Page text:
Unless your name is Mr. Spock, you sometimes make illogical decisions. If your name is Mr. Spock, it’s time for you to move out of your parents’ basement and get a job!
Why do we make seemingly irrational decisions when it comes to our lives? Shouldn’t we do what’s right?…what’s best? While these are highly subjective ideals, we usually have a pretty good feel for what to do. Not surprisingly, it oftentimes conflicts with what we want to do.
It’s rather appropriate that we tend to describe our actions in terms of “feel”. Mr. Spock thinks about his decisions – we as humans are apt to include our feelings as well as our thoughts when we make our decisions. This painfully obvious fact has given birth to the fields of behavioral finance and behavioral economics.
Now there is a movement afoot referred to as neuroeconomics – the goal of which is to study how our brains are “wired” in hopes of explaining why we make decisions the way we do. (Editor’s Note: See p. 94 – 95 of the March 28, 2005, edition of BusinessWeek for an article regarding this topic.)
This sounds plausible enough but we at Apollo Wealth Management are highly skeptical. Something seems wrong here. Is there a conspiracy lurking about? It seems to us that this might be a front for Big Pharma. After all, if we can find a biological reason for our behavior then we can change it with medication. Has anyone seen the adult ADD ads currently running on TV? The strategy seems to be to create a drug and then invent a condition for its application.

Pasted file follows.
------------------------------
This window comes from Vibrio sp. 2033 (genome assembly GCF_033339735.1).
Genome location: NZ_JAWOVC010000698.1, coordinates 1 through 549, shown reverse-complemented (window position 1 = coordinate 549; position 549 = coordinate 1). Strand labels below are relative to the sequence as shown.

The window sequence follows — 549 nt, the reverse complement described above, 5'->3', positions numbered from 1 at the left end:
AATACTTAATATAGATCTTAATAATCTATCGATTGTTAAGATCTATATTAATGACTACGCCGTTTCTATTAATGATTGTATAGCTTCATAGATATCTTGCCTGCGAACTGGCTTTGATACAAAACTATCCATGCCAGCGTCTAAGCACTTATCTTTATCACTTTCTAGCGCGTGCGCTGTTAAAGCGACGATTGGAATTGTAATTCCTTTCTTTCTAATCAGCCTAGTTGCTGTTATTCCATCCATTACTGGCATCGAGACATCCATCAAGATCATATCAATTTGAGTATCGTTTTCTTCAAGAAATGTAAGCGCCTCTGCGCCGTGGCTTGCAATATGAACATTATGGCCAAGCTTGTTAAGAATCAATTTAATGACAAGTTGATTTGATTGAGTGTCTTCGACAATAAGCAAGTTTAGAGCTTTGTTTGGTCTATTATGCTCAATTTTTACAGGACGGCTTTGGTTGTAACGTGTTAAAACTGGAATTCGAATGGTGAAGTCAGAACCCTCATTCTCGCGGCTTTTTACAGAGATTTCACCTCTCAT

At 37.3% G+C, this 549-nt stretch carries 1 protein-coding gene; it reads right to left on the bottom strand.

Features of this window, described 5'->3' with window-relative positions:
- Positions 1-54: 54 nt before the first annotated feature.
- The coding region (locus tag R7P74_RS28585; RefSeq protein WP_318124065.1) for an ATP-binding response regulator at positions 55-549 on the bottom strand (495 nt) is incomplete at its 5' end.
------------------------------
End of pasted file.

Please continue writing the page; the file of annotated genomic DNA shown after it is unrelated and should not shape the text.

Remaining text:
OK – maybe we’re exaggerating a bit but we’re setting up for our big conclusion. Here it comes: LIFE IS A CHOICE!
Why do we behave the way we do? – because we CHOOSE to! Why do we forgo investment in favor of consumption? – because we CHOOSE to! Why do we buy trophy homes with crushing mortgages? – because we CHOOSE to! Why do we work late at the expense of time with our families? – because we CHOOSE to!
The easy solution to all of life’s problems may be found lying on a therapist’s couch, inside a bottle of pills, remembering the amount of love we got (or didn’t get) when we were children and so forth. Now these neuro economists have given us another reason (or excuse as we like to see it). It’s not our fault that we behave the way we do – it’s all because of how our brains are wired.
Baloney! We make choices in our lives. Let’s start taking responsibility for them.
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